Tal Cohen's Bookshelf: A Collection of Personal Opinions about Books


Science Fiction


Computer Science

Book In-Jokes
The Fiction Collection
“I wonder... What's in a book while it's closed... Because as soon as I open it, there's a whole story with people I don't know yet and all kinds of adventure and deeds and battles... All those things are somehow shut up in a book. But it's already there, that's the funny thing. I just wish I knew how it could be.”
Michael Ende, The Neverending Story

The Science Fiction Collection
“A wild dream and a far one -- but no wilder and no farther than some of the dreams of man.”
Clifford D. Simak, City

The Non-Fiction Collection
“That's the reason they're called lessons: because they lessen from day to day.”
Lewis Carroll, Alice's Adventures in Wonderland

The Computer Science Collection
“Think of a computer program. Somewhere, there is one key instruction, and everything else is just functions calling themselves, or brackets billowing out endlessly through an infinite address space. What happens when the brackets collapse? Where's the final “END IF”? Is any of this making sense?”
Douglas Adams, Mostly Harmless

Book In-Jokes

Here I try to maintain a list of book in-jokes: little jokes that most readers won't notice, hidden in otherwise serious books (for more about what "in-jokes" are, see at the end of the list).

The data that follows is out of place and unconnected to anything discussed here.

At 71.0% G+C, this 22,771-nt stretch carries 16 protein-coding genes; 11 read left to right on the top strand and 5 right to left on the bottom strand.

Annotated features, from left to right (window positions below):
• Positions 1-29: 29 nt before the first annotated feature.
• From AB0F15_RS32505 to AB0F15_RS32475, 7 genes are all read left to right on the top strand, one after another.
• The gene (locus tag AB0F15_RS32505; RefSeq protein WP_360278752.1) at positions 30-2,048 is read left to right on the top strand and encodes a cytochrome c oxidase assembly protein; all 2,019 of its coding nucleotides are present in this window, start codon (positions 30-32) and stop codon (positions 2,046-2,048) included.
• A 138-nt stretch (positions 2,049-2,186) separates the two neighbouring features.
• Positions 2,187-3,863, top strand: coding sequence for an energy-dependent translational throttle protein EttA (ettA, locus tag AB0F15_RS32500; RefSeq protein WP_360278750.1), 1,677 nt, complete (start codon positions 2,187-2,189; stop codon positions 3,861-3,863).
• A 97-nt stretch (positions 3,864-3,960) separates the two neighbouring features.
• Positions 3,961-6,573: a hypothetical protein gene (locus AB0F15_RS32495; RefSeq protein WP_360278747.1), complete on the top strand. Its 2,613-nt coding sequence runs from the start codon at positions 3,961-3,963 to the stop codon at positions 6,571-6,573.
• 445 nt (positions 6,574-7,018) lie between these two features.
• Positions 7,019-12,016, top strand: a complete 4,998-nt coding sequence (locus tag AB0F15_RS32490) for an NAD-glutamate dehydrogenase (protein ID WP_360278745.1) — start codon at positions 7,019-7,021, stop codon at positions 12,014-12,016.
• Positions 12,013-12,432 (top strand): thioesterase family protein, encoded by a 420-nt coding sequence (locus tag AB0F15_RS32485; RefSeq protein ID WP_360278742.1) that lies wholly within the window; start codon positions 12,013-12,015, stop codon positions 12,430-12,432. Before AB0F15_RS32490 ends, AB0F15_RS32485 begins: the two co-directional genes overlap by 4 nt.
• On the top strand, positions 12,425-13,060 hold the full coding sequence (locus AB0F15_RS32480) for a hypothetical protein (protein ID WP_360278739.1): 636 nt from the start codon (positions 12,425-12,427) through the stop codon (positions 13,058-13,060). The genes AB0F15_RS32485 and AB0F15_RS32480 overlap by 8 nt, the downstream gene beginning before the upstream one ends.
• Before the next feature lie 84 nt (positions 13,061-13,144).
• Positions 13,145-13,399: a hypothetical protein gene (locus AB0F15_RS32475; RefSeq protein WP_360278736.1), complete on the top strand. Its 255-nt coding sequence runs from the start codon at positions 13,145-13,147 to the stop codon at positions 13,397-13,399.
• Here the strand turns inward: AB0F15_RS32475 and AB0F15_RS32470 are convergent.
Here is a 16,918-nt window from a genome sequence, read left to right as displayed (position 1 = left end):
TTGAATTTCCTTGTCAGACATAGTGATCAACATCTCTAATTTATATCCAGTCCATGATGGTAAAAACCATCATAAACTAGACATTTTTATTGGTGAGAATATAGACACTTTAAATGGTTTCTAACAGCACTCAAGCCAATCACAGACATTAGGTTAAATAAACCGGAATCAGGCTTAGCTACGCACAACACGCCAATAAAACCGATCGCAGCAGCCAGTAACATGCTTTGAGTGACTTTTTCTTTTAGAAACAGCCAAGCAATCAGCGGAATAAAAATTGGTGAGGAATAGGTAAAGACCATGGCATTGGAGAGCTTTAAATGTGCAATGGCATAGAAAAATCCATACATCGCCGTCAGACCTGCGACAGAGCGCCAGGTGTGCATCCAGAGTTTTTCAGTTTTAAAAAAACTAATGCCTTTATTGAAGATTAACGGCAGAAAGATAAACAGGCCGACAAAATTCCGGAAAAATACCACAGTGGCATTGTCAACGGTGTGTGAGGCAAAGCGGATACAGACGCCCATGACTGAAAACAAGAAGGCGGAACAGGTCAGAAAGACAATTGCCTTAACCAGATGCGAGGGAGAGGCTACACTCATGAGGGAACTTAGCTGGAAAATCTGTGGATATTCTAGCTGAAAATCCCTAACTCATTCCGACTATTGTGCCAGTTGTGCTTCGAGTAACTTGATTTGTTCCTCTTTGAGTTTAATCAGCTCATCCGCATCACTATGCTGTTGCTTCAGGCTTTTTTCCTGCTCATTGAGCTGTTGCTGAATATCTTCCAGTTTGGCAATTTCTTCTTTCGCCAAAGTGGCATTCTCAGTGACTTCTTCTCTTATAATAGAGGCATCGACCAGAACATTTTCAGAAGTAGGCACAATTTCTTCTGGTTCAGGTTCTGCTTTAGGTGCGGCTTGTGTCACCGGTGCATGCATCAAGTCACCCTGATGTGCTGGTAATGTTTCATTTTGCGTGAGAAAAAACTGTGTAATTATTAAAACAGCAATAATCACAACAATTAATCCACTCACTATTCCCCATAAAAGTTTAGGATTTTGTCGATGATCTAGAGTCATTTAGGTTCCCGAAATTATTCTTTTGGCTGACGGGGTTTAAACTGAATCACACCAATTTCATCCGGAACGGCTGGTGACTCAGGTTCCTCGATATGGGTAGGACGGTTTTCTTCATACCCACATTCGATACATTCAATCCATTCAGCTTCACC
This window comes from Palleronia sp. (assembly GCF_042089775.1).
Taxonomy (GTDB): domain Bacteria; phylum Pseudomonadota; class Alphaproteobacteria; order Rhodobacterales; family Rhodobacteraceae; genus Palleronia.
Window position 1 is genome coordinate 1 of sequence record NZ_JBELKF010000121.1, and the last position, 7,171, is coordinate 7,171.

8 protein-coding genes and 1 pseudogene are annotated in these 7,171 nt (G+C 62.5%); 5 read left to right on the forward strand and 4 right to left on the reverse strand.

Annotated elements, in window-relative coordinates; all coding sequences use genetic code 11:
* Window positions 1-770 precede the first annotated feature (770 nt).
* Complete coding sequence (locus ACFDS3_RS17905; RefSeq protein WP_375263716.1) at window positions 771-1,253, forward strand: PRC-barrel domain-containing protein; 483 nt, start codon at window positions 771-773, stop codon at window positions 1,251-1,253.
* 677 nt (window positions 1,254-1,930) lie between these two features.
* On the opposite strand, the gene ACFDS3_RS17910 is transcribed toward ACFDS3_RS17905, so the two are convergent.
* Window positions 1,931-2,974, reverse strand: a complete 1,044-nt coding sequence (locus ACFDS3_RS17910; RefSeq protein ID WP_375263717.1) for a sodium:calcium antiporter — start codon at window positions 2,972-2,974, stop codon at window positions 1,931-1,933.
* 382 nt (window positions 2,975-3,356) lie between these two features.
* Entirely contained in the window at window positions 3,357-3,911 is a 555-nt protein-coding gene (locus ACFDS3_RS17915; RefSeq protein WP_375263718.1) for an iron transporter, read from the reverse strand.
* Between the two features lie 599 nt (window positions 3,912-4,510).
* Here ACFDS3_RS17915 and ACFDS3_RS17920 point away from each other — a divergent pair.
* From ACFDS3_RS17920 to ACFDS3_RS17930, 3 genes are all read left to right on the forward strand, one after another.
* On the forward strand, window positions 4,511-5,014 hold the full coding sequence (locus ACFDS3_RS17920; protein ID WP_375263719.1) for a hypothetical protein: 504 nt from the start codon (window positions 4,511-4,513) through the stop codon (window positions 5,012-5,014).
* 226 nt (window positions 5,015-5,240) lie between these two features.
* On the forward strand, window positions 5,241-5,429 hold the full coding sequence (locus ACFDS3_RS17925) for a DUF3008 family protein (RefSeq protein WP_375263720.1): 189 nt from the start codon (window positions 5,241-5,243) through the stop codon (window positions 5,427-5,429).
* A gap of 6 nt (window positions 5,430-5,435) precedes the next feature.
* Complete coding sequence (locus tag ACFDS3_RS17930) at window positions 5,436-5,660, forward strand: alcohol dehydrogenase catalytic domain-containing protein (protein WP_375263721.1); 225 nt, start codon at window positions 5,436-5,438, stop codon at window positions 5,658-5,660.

I'll need your help: if you find any such in-jokes, let me know. Please include the word “injoke” in the subject.

The books are listed in no particular order.

Book Reviews / Read Log Book Reviews: Fiction Science-Fiction Book Reviews Non-Fiction Book Reviews Computer Science Book Reviews

So you think you’re a good programmer? Try facing Programming Challenges, “the programming contest training manual”, if you’d like to test this belief.
[Computer Science]


Transact-SQL is Microsoft’s variant of the SQL laguage, implemented in Microsoft SQL Server. While Microsoft’s documentation might get you up and running with the product, you need a copy of The Guru’s Guide to Transact-SQL to become a real expert.
[Computer Science]


Not one of the many new pattern catalogs, John Vlissides’s Pattern Hatching show how patterns are applied in real life — and also includes some interesting guidelines for would-be pattern writers.
[Computer Science]
Read more... Comments so far: 2


Geoffrey James’s The Tao of Programming is not a computer science book per se; however, only real programmers will understand its beautiful, subtle humor. The two less-known sequels, The Zen of Programming and Computer Parables are also reviewed.
[Computer Science]


Have you had enough arrows and bubbles in your documentation? If you’re trying to put some order into class diagrams, the modeling language UML, out to replace OMT and many other notations, is the current tool of choice. Together with Kendall Scott, Martin Fowler had written a great introduction to the language: UML Distilled: Applying the Standard Object Modeling Language.
[Computer Science]

[See earlier reviews]
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